Miami Beach Police Showcase Rolls-Royce Recruitment Vehicle, Angering Everyone

Matt Posky
by Matt Posky

The Miami Beach Police Department has revealed its newest recruitment tool — a Rolls-Royce modified with MBPD graphics and flashing lights. 

Miami Beach Police shared the news over X (formerly Twitter) by stating the “MBPD and professional staff exemplify the highest standards of dedication and quality policing in our unparalleled commitment to the residents and visitors we serve. We are thrilled to introduce this stunning addition to the MBPD recruitment team.”

But the department likewise noted that it doesn’t own the Rolls, as it’s technically on loan from Braman Motor Cars. MBPD took time to point this out, stating that the dealership “sponsored all costs associated with this project.” 

South Florida police departments have been expressing recruitment concerns for over a year. But the issue is actually fairly widespread, with most of the country reporting difficulties hiring new officers. The reasons are many but have primarily been attributed to cuts made during the pandemic and the fact that the police aren’t all that popular with the public these days. Many now see officers as enforcers of the state, rather than someone who is there to protect and serve the public. 

Regardless of why, departments have been doing whatever they can to boost recruitment and this Rolls-Royce is Miami’s latest effort. However, the MBPD has taken some pretty fierce criticism over a decision in 2023 to launch a $2-million project to create a “Real Time Intelligence Center” that allows police to actively monitor nearly 1,000 cameras situated across the city. Locals claimed they wanted more and better trained police officers, not more surveillance via police drones and street cameras. 

“This is top-of-the-line. This is the best you can get as far as it relates to vehicles. The police department is the best there is in the country,” Miami Beach Police Chief Wayne Jones told local outlet WSVN 7 News. “Recruiting police officers in this country today is a difficult thing to do. Using this car to help us do recruitment is gonna be great.”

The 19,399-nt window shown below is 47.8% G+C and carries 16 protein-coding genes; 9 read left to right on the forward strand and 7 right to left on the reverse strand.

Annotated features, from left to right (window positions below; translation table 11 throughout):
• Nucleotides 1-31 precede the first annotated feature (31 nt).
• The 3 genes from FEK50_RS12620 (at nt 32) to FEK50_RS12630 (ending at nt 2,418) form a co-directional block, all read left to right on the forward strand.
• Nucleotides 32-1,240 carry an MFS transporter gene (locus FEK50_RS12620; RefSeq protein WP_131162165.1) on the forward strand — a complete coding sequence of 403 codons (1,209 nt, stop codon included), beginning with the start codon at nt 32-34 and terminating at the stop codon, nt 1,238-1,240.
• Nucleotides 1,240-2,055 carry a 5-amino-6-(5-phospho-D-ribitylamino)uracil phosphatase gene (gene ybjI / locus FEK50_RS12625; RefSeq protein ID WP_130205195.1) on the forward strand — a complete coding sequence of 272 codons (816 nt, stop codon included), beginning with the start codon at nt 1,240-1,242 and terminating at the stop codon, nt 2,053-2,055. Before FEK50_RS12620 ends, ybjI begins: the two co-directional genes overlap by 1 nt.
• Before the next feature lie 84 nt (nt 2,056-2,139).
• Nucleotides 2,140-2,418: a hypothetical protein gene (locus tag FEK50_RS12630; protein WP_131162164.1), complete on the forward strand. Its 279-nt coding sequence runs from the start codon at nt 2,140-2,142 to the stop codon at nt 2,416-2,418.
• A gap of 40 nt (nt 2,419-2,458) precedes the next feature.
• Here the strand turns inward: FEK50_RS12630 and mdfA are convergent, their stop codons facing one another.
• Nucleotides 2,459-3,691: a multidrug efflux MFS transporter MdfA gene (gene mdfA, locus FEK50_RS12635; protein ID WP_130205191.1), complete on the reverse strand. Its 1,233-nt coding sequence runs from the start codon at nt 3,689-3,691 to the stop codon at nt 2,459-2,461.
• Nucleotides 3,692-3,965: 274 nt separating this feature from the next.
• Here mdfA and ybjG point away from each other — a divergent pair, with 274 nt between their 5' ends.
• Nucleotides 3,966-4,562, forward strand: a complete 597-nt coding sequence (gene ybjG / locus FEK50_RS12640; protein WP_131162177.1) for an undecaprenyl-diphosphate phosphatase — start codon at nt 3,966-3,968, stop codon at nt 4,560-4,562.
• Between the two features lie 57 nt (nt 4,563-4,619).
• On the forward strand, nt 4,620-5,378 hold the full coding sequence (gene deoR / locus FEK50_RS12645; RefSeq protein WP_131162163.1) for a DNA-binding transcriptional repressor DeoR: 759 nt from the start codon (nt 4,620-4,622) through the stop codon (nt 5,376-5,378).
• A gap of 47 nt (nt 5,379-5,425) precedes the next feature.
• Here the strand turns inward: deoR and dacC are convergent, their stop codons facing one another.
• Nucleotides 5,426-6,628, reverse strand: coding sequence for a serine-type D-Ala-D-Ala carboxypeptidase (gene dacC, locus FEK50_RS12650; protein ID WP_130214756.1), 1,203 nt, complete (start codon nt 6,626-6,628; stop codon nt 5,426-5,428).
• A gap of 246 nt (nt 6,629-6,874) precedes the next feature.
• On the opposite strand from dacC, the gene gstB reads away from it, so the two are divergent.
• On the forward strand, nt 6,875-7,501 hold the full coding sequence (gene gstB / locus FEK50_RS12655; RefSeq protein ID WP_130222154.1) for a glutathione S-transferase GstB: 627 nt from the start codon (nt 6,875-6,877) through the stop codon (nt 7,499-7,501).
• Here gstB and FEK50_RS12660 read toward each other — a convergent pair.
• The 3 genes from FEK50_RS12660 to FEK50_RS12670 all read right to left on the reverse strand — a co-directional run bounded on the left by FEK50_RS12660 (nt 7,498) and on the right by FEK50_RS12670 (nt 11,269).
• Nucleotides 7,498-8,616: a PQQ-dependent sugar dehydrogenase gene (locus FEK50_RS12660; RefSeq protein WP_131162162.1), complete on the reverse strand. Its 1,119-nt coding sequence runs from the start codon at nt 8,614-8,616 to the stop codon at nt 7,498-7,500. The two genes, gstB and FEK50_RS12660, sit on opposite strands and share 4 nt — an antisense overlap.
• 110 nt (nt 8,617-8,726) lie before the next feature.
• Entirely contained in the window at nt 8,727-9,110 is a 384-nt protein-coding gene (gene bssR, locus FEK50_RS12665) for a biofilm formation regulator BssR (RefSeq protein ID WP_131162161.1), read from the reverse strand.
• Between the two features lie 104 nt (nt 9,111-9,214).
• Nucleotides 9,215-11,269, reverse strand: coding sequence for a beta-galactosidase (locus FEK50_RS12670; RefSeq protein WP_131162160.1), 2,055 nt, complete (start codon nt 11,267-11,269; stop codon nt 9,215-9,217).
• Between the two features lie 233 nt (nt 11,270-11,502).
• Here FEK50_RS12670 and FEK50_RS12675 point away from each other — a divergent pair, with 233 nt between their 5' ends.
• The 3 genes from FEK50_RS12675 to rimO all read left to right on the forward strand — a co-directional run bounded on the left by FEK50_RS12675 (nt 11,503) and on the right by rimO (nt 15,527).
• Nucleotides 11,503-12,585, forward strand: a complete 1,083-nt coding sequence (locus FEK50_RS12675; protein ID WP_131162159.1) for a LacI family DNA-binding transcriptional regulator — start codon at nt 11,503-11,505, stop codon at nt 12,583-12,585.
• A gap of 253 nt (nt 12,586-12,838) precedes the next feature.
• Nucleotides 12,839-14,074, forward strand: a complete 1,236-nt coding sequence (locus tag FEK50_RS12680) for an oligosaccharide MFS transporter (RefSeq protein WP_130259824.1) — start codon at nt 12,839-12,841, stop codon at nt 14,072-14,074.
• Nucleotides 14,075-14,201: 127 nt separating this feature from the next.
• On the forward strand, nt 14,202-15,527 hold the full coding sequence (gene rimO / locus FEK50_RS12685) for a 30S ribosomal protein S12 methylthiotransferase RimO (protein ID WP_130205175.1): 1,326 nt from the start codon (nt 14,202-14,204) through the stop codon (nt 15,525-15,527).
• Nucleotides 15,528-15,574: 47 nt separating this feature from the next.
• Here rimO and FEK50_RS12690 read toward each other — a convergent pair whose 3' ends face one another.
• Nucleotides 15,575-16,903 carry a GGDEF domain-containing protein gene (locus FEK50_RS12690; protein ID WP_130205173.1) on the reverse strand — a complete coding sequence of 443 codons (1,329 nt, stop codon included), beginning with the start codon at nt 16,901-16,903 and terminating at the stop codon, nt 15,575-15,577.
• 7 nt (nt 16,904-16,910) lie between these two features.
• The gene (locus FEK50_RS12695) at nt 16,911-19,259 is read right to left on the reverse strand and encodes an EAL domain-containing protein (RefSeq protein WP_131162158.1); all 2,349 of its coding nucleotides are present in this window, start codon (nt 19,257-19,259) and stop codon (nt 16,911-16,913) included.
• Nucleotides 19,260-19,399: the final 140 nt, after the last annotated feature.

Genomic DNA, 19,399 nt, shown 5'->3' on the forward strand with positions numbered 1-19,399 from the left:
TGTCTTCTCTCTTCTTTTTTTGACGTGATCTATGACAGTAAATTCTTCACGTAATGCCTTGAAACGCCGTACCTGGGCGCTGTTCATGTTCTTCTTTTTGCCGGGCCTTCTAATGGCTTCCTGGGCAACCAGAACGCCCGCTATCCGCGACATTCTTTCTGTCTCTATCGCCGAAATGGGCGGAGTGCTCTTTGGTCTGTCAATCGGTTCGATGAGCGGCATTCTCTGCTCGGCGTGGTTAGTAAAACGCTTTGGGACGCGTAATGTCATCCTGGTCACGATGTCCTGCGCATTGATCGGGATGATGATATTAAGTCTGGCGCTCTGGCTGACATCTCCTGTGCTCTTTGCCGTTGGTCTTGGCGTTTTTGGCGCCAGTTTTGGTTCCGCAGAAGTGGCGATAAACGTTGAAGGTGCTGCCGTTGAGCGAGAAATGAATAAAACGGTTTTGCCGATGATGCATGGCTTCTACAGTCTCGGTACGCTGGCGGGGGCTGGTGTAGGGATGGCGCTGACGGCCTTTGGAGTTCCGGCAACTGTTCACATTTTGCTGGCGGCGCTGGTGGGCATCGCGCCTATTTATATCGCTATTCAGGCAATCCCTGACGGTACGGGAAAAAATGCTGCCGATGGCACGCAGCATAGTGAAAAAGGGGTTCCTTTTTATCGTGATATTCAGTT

The vehicle in question is a 2012 Rolls-Royce Ghost and, despite numerous outlets claiming it retails for over $250,000, you can easily find one in good condition for less than half that. But it does come with a 6.6-liter twin-turbo V12 producing 563 horsepower and 575 lb-ft of torque, so you’re at least getting a lot of muscle for the money until you get that first repair bill. 

While it may not be brand new, Rolls-Royce is synonymous with opulence and that’s presumably what the police department was trying to convey as he catches some eyes. 

However, the whole scheme feels a little goofy. What would someone tell their friends when asked why they became a cop? That they wanted to join a department that once borrowed an extravagant luxury car? 

The comments on the recruitment scheme were mostly negative and a little confused. Many accused the department of wasting money on the car, not realizing that the MBPD had to borrow the vehicle. Others criticized the partnership the department made with Braman Miami or asked if this was a joke mocking the police in Dubai. While there did appear to be some support for the recruitment drive, those individuals were very clearly in the minority. Frankly, the only winner in this seemed to be the dealership that loaned the department the Ghost, as the related attention probably resulted in loads of free advertising.

[Image: Miami Beach Police Department]

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Matt Posky
Matt Posky

A staunch consumer advocate tracking industry trends and regulation. Before joining TTAC, Matt spent a decade working for marketing and research firms based in NYC. Clients included several of the world’s largest automakers, global tire brands, and aftermarket part suppliers. Dissatisfied with the corporate world and resentful of having to wear suits everyday, he pivoted to writing about cars. Since then, that man has become an ardent supporter of the right-to-repair movement, been interviewed on the auto industry by national radio broadcasts, driven more rental cars than anyone ever should, participated in amateur rallying events, and received the requisite minimum training as sanctioned by the SCCA. Handy with a wrench, Matt grew up surrounded by Detroit auto workers and managed to get a pizza delivery job before he was legally eligible. He later found himself driving box trucks through Manhattan, guaranteeing future sympathy for actual truckers. He continues to conduct research pertaining to the automotive sector as an independent contractor and has since moved back to his native Michigan, closer to where the cars are born. A contrarian, Matt claims to prefer understeer — stating that front and all-wheel drive vehicles cater best to his driving style.

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